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The Mysterium Cosmographicum was a landmark in Kepler's scientific career and, thanks to his revolutionary insights about the sun, in the history of astronomy itself. But the text was not purely "scientific," as the word is meant in the twenty-first century. Chapters of it are filled with astrology, numerology, and mysticism. Even those passages discussing astronomy itself are peppered by references to God and the divine plan.
In the centuries before Kepler, astronomy had been inextricably linked with other studies of the heavens, such as astrology and theology. In the centuries after him, astronomers broke away completely from such things. But in Kepler's era, astronomy was only beginning to turn away from its interdisciplinary nature. More than any astronomer of the time, Kepler and his work represent the contradictions and confusions of this transitional period. Kepler saw no battle between astronomy, religion, and mysticism. For him, each was necessary and had its place. He incorporated each into his work, his theorizing guided alternately by scientific and divine forces.
The discussions of astrology in the Mysterium Cosmographicum reflect Kepler's fascination with the field. Astrology, the study of the stars' effect on human destiny, was popular in the seventeenth century, among both scholars and the public. It usually went hand in hand with astronomy. An astronomer's job often involved interpreting the stars, in addition to observing them.
While at Gratz, it was part of Kepler's job to compile an annual calendar of astrological forecasts. He resented the tedium of the work, as well as the unscientific, superstitious nature of astrology itself. But despite his disdain, Kepler always believed that astrology had scientific potential. He argued that the sky affected man's behavior in some unknown way, and he spent much of his time trying to figure out what that influence might be. The self-analysis he wrote of himself and his family at age twenty-six contained numerous references to astrology. Each person's personality characteristics and major life events were attributed to the stars.
Kepler was not just a reluctant mystic – he was a devout Protestant. His deeply held beliefs assured him that God was ultimately responsible for the structure of the universe, and this idea certainty guided him on his lifelong quest for answers. Tensions over the Copernican system did exist between scientific and religious authorities. But in the age of Kepler, there was still a close bond between the two. Many members of the clergy were also highly acclaimed scientists; similarly, most of the leaders of the Scientific Revolution (such as Copernicus and Newton) were deeply devout. "Science" was rarely referred to by that name – instead it was known as "Natural Philosophy," due to the interrelationship between science, philosophy, theology, and the humanities. The practice of natural philosophy was an all-encompassing pursuit that incorporated both the technical and the divine. Kepler exemplifies this unity.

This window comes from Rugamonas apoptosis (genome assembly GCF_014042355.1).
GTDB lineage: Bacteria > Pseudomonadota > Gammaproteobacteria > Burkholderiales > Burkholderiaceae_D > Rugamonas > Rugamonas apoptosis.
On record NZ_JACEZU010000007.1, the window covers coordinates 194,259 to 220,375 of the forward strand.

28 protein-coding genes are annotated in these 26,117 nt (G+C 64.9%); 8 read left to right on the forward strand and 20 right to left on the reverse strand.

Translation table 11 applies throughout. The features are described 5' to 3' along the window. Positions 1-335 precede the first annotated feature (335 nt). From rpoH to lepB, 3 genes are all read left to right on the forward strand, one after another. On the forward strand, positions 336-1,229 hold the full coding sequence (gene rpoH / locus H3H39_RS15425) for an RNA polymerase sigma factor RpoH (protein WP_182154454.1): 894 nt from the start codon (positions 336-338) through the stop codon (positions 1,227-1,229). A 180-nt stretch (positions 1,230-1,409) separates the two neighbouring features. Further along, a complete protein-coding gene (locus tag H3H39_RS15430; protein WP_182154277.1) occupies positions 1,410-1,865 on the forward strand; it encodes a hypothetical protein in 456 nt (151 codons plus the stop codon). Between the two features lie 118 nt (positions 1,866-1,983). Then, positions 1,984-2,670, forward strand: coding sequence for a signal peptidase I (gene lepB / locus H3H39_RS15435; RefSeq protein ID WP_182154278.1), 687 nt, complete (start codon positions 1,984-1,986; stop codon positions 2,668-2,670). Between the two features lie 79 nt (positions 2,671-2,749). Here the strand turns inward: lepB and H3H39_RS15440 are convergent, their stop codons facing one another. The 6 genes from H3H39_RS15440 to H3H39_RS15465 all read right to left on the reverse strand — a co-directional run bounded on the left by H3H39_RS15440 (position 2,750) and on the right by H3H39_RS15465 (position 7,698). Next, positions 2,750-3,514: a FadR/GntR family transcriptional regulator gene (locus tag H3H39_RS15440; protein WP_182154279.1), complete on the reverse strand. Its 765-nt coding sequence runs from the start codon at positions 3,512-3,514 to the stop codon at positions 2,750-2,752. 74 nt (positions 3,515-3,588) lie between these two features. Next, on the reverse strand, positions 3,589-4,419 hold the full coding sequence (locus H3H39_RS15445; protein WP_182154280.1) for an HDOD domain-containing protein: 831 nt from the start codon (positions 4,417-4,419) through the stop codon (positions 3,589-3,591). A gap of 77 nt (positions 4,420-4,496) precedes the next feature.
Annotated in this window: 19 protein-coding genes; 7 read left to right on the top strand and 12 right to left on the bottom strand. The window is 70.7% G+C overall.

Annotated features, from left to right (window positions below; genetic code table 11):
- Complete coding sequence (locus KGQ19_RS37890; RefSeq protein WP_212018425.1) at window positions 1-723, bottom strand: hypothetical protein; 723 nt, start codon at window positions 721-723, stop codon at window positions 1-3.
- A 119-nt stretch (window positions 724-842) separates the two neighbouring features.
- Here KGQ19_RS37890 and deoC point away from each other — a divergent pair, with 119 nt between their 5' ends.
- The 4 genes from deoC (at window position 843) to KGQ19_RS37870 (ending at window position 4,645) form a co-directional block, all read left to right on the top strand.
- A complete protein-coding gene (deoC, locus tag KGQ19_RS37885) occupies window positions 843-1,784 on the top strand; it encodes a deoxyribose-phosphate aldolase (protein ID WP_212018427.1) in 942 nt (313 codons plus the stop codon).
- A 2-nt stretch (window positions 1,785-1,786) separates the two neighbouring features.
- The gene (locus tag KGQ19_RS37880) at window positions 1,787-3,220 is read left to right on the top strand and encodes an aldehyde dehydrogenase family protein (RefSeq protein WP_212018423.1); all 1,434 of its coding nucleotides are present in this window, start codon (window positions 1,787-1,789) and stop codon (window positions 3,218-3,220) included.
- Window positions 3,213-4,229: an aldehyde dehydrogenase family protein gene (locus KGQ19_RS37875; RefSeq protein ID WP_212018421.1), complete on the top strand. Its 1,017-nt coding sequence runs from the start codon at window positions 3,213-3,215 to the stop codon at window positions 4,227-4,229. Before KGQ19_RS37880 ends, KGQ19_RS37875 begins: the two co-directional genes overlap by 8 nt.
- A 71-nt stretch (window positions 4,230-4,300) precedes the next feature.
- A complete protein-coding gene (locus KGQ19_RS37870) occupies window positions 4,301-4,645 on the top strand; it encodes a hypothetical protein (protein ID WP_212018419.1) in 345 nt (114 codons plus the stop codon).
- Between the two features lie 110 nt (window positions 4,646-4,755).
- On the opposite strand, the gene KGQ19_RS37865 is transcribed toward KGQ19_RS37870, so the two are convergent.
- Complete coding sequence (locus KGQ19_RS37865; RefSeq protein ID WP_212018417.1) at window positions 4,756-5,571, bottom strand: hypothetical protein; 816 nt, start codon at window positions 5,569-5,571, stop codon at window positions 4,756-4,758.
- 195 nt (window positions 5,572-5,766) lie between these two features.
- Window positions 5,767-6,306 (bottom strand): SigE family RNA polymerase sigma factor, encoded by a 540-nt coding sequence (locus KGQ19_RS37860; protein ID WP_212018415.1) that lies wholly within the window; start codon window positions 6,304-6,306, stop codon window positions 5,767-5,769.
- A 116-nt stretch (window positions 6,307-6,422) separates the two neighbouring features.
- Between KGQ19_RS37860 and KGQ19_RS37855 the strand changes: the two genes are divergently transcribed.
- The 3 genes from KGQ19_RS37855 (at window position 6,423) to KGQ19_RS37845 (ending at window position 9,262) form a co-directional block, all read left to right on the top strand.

Kepler was a Protestant, a fact that got him into trouble all his life, as he was continually forced to flee from Catholic persecution. However, it caused him no trouble in terms of his scientific work. Many astronomers and theologians had difficulty reconciling the heliocentric universe to the Bible – which at several points clearly refers to the motion of the sun. If one is to take the Bible as the word of God, then the Copernican theory cannot be physically true. But Kepler glossed over such difficulties – as he argued throughout his career, the Bible is not an astronomical text, and should not be taken as such. Any astronomical comments in the Bible are merely figures of speech, according to Kepler, and should be taken as such.
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